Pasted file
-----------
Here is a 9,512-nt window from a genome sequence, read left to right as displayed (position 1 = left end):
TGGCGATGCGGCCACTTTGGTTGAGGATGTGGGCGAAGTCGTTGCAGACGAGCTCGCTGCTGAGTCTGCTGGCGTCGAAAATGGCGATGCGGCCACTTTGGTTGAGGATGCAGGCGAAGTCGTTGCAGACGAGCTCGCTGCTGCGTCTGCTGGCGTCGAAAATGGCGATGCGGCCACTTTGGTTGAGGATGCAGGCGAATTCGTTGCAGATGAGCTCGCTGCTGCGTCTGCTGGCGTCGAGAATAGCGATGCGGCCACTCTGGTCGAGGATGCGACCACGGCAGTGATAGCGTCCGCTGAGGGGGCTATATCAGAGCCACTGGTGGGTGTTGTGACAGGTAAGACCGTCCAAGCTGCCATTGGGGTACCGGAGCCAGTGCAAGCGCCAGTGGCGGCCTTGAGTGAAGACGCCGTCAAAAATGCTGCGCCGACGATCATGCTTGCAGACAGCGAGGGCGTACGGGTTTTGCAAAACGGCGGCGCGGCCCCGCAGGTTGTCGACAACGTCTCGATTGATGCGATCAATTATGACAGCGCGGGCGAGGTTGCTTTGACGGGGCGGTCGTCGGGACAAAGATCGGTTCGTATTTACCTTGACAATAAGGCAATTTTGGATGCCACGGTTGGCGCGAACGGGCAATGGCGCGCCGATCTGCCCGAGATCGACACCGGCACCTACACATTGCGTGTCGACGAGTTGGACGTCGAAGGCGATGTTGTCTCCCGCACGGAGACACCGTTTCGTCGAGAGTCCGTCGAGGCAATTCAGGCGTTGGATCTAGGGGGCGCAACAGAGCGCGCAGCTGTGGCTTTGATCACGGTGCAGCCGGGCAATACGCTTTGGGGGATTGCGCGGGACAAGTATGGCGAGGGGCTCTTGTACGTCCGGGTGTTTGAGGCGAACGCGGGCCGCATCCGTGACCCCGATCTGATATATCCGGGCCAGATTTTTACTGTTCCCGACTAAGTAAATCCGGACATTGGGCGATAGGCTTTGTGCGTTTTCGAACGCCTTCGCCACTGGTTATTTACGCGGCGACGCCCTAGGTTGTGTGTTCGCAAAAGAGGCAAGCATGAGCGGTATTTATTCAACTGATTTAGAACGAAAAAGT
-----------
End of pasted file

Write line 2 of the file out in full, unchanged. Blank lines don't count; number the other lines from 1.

TGGCGATGCGGCCACTTTGGTTGAGGATGTGGGCGAAGTCGTTGCAGACGAGCTCGCTGCTGAGTCTGCTGGCGTCGAAAATGGCGATGCGGCCACTTTGGTTGAGGATGCAGGCGAAGTCGTTGCAGACGAGCTCGCTGCTGCGTCTGCTGGCGTCGAAAATGGCGATGCGGCCACTTTGGTTGAGGATGCAGGCGAATTCGTTGCAGATGAGCTCGCTGCTGCGTCTGCTGGCGTCGAGAATAGCGATGCGGCCACTCTGGTCGAGGATGCGACCACGGCAGTGATAGCGTCCGCTGAGGGGGCTATATCAGAGCCACTGGTGGGTGTTGTGACAGGTAAGACCGTCCAAGCTGCCATTGGGGTACCGGAGCCAGTGCAAGCGCCAGTGGCGGCCTTGAGTGAAGACGCCGTCAAAAATGCTGCGCCGACGATCATGCTTGCAGACAGCGAGGGCGTACGGGTTTTGCAAAACGGCGGCGCGGCCCCGCAGGTTGTCGACAACGTCTCGATTGATGCGATCAATTATGACAGCGCGGGCGAGGTTGCTTTGACGGGGCGGTCGTCGGGACAAAGATCGGTTCGTATTTACCTTGACAATAAGGCAATTTTGGATGCCACGGTTGGCGCGAACGGGCAATGGCGCGCCGATCTGCCCGAGATCGACACCGGCACCTACACATTGCGTGTCGACGAGTTGGACGTCGAAGGCGATGTTGTCTCCCGCACGGAGACACCGTTTCGTCGAGAGTCCGTCGAGGCAATTCAGGCGTTGGATCTAGGGGGCGCAACAGAGCGCGCAGCTGTGGCTTTGATCACGGTGCAGCCGGGCAATACGCTTTGGGGGATTGCGCGGGACAAGTATGGCGAGGGGCTCTTGTACGTCCGGGTGTTTGAGGCGAACGCGGGCCGCATCCGTGACCCCGATCTGATATATCCGGGCCAGATTTTTACTGTTCCCGACTAAGTAAATCCGGACATTGGGCGATAGGCTTTGTGCGTTTTCGAACGCCTTCGCCACTGGTTATTTACGCGGCGACGCCCTAGGTTGTGTGTTCGCAAAAGAGGCAAGCATGAGCGGTATTTATTCAACTGATTTAGAACGAAAAAGT